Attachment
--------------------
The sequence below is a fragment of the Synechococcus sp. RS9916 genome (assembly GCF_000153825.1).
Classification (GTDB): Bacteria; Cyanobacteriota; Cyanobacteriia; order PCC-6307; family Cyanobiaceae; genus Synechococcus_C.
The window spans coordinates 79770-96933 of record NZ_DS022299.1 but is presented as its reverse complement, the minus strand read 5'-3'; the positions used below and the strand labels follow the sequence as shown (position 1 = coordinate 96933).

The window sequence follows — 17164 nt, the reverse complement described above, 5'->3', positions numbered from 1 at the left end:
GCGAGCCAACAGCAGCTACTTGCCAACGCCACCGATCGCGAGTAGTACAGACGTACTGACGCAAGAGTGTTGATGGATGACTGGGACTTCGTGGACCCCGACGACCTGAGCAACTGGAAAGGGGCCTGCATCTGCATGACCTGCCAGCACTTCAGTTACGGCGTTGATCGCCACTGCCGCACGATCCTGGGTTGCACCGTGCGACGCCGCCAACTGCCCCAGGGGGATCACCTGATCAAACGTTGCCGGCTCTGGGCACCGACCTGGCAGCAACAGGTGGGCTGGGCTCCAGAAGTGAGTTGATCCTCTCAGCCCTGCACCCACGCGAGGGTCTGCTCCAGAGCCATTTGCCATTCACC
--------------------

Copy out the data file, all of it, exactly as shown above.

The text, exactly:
The sequence below is a fragment of the Synechococcus sp. RS9916 genome (assembly GCF_000153825.1).
Classification (GTDB): Bacteria; Cyanobacteriota; Cyanobacteriia; order PCC-6307; family Cyanobiaceae; genus Synechococcus_C.
The window spans coordinates 79770-96933 of record NZ_DS022299.1 but is presented as its reverse complement, the minus strand read 5'-3'; the positions used below and the strand labels follow the sequence as shown (position 1 = coordinate 96933).

The window sequence follows — 17164 nt, the reverse complement described above, 5'->3', positions numbered from 1 at the left end:
GCGAGCCAACAGCAGCTACTTGCCAACGCCACCGATCGCGAGTAGTACAGACGTACTGACGCAAGAGTGTTGATGGATGACTGGGACTTCGTGGACCCCGACGACCTGAGCAACTGGAAAGGGGCCTGCATCTGCATGACCTGCCAGCACTTCAGTTACGGCGTTGATCGCCACTGCCGCACGATCCTGGGTTGCACCGTGCGACGCCGCCAACTGCCCCAGGGGGATCACCTGATCAAACGTTGCCGGCTCTGGGCACCGACCTGGCAGCAACAGGTGGGCTGGGCTCCAGAAGTGAGTTGATCCTCTCAGCCCTGCACCCACGCGAGGGTCTGCTCCAGAGCCATTTGCCATTCACC